Lettera al Congresso dei familiari ddi giornalisti uccisi da soldati USA
Dear Congressional Members,
We are the families of journalists killed or missing in Iraq during the year 2003. We are writing to you jointly from Amman, Ramallah, London, Brussels, Warsaw and the Bekaa Valley (Lebanon), backed by Reporters Without Borders, to express our deep dismay and grief at the silence, lack of information and the untruth emanating from your government about the fate of our loved ones.
Tarek, Mazen, Terry, Fred, Hussein and Taras were journalists. They acquired the experience and wisdom of war reporters by covering the Balkans, Afghanistan, Chechnya and the Israeli-Palestinian confl ict. Just a year ago, they were sent to Iraq to report on the confl ict and upheaval in the region. As seasoned war correspondents, they were well prepared in advance of what they were to expect when they arrived in Iraq. This war was to be their last.
On 22 March 2003, a team from the British TV network ITN led by star reporter Terry Lloyd came under US and Iraqi gunfi re near Basra, in southern Iraq. Terry was most probably killed by US Marines. French cameraman Fred Nérac and Lebanese interpreter Hussein Osman mysteriously vanished.
The British military police started an investigation in June but was never allowed to question the Marines involved. Despite the promises of Secretary of State Colin Powell, the US Army has not cooperated suffi ciently with British investigators and so reduced the chances of fi nding out what really happened including recovering
the bodies of Fred and Hussein.
April 8 was a terrible day for the media in Baghdad. Tarek Ayoub, of the pan-Arab television station Al-Jazeera, was killed when US planes bombed his offi ce, even though the Pentagon was well informed prior to the war of the coordinates of the station. Banners posted outside the station were yet another indication of
Al-Jazeera’s commitment to cooperating with US forces. The US Army reported that it had made a serious and regrettable mistake but eye-witnesses called it a deliberate attack. Disgracefully, Tarek’s death has still not been investigated.
A few hours later on the same day, Taras Protsyuk, of Reuters news agency, and José Couso, of the Spanish TV station Telecinco, were killed when a US tank fi red a shell at the Palestine Hotel. The Pentagon at fi rst denied any wrong-doing, claiming that the tanks had responded to “direct fi ring” from the hotel. Then the story changed and offi cials said the troops were trying to neutralize an “enemy hunter/killer team.”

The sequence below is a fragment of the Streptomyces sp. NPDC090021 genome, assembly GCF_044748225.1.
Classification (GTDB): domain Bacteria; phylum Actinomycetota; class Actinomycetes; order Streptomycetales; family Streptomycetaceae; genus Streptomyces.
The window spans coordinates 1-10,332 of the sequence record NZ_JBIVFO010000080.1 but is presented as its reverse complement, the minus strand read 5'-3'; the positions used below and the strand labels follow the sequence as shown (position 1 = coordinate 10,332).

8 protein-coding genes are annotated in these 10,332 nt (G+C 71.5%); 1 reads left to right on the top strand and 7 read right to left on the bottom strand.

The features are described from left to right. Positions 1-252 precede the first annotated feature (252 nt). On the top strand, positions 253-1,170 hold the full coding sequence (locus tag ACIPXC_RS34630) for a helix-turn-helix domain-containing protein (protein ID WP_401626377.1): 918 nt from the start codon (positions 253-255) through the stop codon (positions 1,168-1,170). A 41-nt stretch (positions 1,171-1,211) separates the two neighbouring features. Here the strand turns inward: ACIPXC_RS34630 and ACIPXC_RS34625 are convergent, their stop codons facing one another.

This excuse did not adequately explain the tragic event. A Reporters Without Borders investigation concluded that US troops had not been told the building was a hotel full of 200 journalists and that it was not clearly marked as a «Non Firing Zone» on the maps they were given before they entered the city. How much longer
must we wait before the US Army admits these deaths could have been avoided? When will those responsible be punished?
Reuters cameraman Mazen Dana was killed by US troops in a Baghdad suburb on August 17. He had asked soldiers if he could fi lm the Abu Ghraib prison where the soldiers were stationed as guards. At that moment, a military convoy came by and its troops mistook his camera for a rocket-propelled grenade launcher and shot and killed Dana. An investigation conducted by the US authorities in as little as two weeks concluded that no military rules had been broken. The Pentagon did not bother to send the results of this mockery of an enquiry to Reuters or Dana’s family before making them public.
We are speaking up today to tell you we are not satisfi ed with the vague excuses of an army on the move busy with major operations.
What happened to Tarek, Mazen, Terry, Fred, Hussein and Taras cannot be dismissed as just “regrettable incidents.” A few half-hearted apologies and supposed enquiries that always conclude the Army acted in accordance
with the rules of warfare and in “legitimate self-defense” are not enough. On the contrary, they fi ll us with bitterness and deepen our grief.
Can we not expect a leading democracy claiming to defend freedom around the world to honestly admit its mistakes and take full responsibility for them?
Time has stopped for us and despite your silence we will not allow the loss of our loved ones to be forgotten.
We ask you to give us further information, reopen the prematurely-closed investigations and take all necessary steps to see these tragedies are not repeated.
The families of journalists killed or missing in Iraq
Dima Tahboub-Ayyoub - Jordan
Lidya Litvinchuk - Poland
Chelsey Lloyd - United Kingdom
Samira Kaderi-Othman - Lebanon
Fabienne Nérac - France
Suzan Dana - West Bank
April 8 2004
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